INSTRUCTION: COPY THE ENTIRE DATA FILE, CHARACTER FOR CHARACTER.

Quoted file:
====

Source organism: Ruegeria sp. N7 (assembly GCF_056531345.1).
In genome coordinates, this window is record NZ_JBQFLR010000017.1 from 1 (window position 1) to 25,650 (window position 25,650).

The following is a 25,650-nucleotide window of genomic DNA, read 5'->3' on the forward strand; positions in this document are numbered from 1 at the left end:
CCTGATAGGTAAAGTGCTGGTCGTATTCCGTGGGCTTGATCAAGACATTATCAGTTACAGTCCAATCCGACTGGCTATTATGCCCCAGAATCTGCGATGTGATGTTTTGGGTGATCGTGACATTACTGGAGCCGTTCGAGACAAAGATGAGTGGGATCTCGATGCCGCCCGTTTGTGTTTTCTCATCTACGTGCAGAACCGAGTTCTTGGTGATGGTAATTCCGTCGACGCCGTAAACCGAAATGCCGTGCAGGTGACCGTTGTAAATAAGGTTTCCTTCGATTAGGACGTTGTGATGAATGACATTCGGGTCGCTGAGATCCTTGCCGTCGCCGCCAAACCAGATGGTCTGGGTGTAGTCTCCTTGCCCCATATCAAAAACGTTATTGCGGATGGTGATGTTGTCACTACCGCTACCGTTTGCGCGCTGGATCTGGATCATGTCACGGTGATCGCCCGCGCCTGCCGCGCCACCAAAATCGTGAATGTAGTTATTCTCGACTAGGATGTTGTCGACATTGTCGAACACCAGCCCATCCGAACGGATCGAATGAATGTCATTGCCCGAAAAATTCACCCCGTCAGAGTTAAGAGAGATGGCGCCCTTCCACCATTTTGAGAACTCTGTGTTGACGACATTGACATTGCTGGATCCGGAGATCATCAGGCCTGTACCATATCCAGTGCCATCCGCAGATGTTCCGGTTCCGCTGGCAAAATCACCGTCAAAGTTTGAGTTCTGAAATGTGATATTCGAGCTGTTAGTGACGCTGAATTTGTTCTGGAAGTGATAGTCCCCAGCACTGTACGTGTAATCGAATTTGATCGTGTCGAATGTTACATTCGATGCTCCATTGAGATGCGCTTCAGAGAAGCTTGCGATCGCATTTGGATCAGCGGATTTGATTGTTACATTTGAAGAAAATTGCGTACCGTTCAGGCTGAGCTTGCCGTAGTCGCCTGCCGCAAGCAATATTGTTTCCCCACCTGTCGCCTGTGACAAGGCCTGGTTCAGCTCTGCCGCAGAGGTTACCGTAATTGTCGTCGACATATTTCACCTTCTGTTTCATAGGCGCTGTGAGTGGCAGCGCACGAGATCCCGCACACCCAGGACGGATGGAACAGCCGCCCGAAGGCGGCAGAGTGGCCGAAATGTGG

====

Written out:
Source organism: Ruegeria sp. N7 (assembly GCF_056531345.1).
In genome coordinates, this window is record NZ_JBQFLR010000017.1 from 1 (window position 1) to 25,650 (window position 25,650).

The following is a 25,650-nucleotide window of genomic DNA, read 5'->3' on the forward strand; positions in this document are numbered from 1 at the left end:
CCTGATAGGTAAAGTGCTGGTCGTATTCCGTGGGCTTGATCAAGACATTATCAGTTACAGTCCAATCCGACTGGCTATTATGCCCCAGAATCTGCGATGTGATGTTTTGGGTGATCGTGACATTACTGGAGCCGTTCGAGACAAAGATGAGTGGGATCTCGATGCCGCCCGTTTGTGTTTTCTCATCTACGTGCAGAACCGAGTTCTTGGTGATGGTAATTCCGTCGACGCCGTAAACCGAAATGCCGTGCAGGTGACCGTTGTAAATAAGGTTTCCTTCGATTAGGACGTTGTGATGAATGACATTCGGGTCGCTGAGATCCTTGCCGTCGCCGCCAAACCAGATGGTCTGGGTGTAGTCTCCTTGCCCCATATCAAAAACGTTATTGCGGATGGTGATGTTGTCACTACCGCTACCGTTTGCGCGCTGGATCTGGATCATGTCACGGTGATCGCCCGCGCCTGCCGCGCCACCAAAATCGTGAATGTAGTTATTCTCGACTAGGATGTTGTCGACATTGTCGAACACCAGCCCATCCGAACGGATCGAATGAATGTCATTGCCCGAAAAATTCACCCCGTCAGAGTTAAGAGAGATGGCGCCCTTCCACCATTTTGAGAACTCTGTGTTGACGACATTGACATTGCTGGATCCGGAGATCATCAGGCCTGTACCATATCCAGTGCCATCCGCAGATGTTCCGGTTCCGCTGGCAAAATCACCGTCAAAGTTTGAGTTCTGAAATGTGATATTCGAGCTGTTAGTGACGCTGAATTTGTTCTGGAAGTGATAGTCCCCAGCACTGTACGTGTAATCGAATTTGATCGTGTCGAATGTTACATTCGATGCTCCATTGAGATGCGCTTCAGAGAAGCTTGCGATCGCATTTGGATCAGCGGATTTGATTGTTACATTTGAAGAAAATTGCGTACCGTTCAGGCTGAGCTTGCCGTAGTCGCCTGCCGCAAGCAATATTGTTTCCCCACCTGTCGCCTGTGACAAGGCCTGGTTCAGCTCTGCCGCAGAGGTTACCGTAATTGTCGTCGACATATTTCACCTTCTGTTTCATAGGCGCTGTGAGTGGCAGCGCACGAGATCCCGCACACCCAGGACGGATGGAACAGCCGCCCGAAGGCGGCAGAGTGGCCGAAATGTGG